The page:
Housing, studies show, provides the greatest determinant of social well-being and health, particularly for low to middle income people living with chronic conditions, such as many seniors. Joshua Bamberger, a physician working with homeless seniors recently said that his greatest hope for America was that “no one over the age of 55 spend a night on the streets, a 55 year old homeless person has the health status of a 70 year old housed person,” and he feels that the housing and healthcare industries can do a lot more to ensure that low income seniors have adequate housing and healthcare.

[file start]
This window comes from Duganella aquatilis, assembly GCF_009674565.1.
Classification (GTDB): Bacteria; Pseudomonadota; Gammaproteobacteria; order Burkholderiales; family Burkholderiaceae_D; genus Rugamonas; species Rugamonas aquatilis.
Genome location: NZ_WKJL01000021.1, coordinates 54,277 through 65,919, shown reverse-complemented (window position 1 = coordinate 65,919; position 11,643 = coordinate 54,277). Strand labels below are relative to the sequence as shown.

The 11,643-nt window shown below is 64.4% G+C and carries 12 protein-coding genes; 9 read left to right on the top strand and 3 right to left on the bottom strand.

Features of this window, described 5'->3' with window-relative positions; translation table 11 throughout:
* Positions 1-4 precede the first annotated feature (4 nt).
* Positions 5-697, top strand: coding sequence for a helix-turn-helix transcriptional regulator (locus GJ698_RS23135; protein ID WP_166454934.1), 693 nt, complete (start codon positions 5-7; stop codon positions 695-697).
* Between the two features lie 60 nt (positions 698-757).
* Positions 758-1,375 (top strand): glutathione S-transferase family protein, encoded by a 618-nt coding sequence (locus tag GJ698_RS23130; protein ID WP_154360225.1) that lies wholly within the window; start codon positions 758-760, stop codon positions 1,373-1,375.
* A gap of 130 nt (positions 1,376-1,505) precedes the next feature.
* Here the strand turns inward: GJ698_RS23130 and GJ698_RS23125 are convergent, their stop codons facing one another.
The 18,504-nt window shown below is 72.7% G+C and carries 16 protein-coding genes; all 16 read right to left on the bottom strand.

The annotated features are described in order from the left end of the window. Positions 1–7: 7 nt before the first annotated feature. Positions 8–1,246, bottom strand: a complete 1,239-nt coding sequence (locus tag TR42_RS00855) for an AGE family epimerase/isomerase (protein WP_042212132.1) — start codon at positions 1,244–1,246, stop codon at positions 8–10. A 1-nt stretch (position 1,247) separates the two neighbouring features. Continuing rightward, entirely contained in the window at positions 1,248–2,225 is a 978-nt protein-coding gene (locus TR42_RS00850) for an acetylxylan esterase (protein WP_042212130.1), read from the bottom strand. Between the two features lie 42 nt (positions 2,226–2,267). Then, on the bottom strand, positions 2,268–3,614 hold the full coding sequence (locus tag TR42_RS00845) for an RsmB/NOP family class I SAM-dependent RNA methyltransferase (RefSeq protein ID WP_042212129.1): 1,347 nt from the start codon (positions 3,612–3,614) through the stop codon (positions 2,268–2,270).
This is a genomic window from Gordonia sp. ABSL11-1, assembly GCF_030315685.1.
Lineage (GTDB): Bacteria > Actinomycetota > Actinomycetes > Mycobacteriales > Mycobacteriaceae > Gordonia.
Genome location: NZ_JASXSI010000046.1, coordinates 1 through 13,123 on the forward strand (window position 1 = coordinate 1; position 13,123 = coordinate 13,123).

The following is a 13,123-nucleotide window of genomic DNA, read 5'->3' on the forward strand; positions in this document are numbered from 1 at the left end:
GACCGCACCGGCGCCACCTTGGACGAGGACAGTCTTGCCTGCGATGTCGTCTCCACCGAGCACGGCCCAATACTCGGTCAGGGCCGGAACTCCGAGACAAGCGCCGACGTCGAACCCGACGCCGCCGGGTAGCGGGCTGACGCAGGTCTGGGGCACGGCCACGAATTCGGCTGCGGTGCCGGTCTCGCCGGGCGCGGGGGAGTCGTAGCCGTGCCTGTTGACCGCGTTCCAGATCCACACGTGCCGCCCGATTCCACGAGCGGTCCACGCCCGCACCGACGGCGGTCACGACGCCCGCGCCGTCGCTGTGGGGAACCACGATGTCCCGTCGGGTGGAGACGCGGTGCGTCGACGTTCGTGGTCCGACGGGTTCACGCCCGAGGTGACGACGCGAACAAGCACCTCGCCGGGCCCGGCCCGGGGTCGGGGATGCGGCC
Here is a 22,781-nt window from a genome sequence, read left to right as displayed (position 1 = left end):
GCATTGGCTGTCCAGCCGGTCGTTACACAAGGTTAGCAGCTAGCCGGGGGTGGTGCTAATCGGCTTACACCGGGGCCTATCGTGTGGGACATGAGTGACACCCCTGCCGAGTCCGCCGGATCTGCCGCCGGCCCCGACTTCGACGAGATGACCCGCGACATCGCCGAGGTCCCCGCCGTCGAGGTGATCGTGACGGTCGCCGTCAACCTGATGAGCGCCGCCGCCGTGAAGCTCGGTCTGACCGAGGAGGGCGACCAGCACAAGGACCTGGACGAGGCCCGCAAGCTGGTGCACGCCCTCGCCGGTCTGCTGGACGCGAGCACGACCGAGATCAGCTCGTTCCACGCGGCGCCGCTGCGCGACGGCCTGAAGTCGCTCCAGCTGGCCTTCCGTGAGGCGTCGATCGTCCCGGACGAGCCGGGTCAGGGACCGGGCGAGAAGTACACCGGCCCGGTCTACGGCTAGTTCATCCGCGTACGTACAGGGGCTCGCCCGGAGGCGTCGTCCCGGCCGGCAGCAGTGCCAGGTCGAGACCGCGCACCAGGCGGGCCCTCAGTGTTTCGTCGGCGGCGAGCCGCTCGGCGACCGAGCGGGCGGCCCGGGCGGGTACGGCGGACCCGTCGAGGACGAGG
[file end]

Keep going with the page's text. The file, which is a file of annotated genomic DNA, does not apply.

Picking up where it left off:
THE AFFORDABLE HOUSING INDUSTRY NEEDS A ‘REBOOT’
Dick Burns, President & CEO of The NHP Foundation is proposing new strategies such as a “collaborative funding model of privatized housing vouchers to cover the rent for those in need,” and adds “Partnering with others in affordable housing as well as healthcare, investment, policy and social services, we can keep people from having to choose between housing and health.” The health industry is also heeding the call. Health insurance giant Kaiser Permanente recently pledged $200M toward affordable housing that will particularly aid those for whom medical care and housing costs are a serious burden. And the University of Illinois has seen successful outcomes arising from housing many at-risk seniors and others. “When all the partners in the housing and health equation commit to resources and investment, older Americans will have fewer concerns about aging well,” added Burns.
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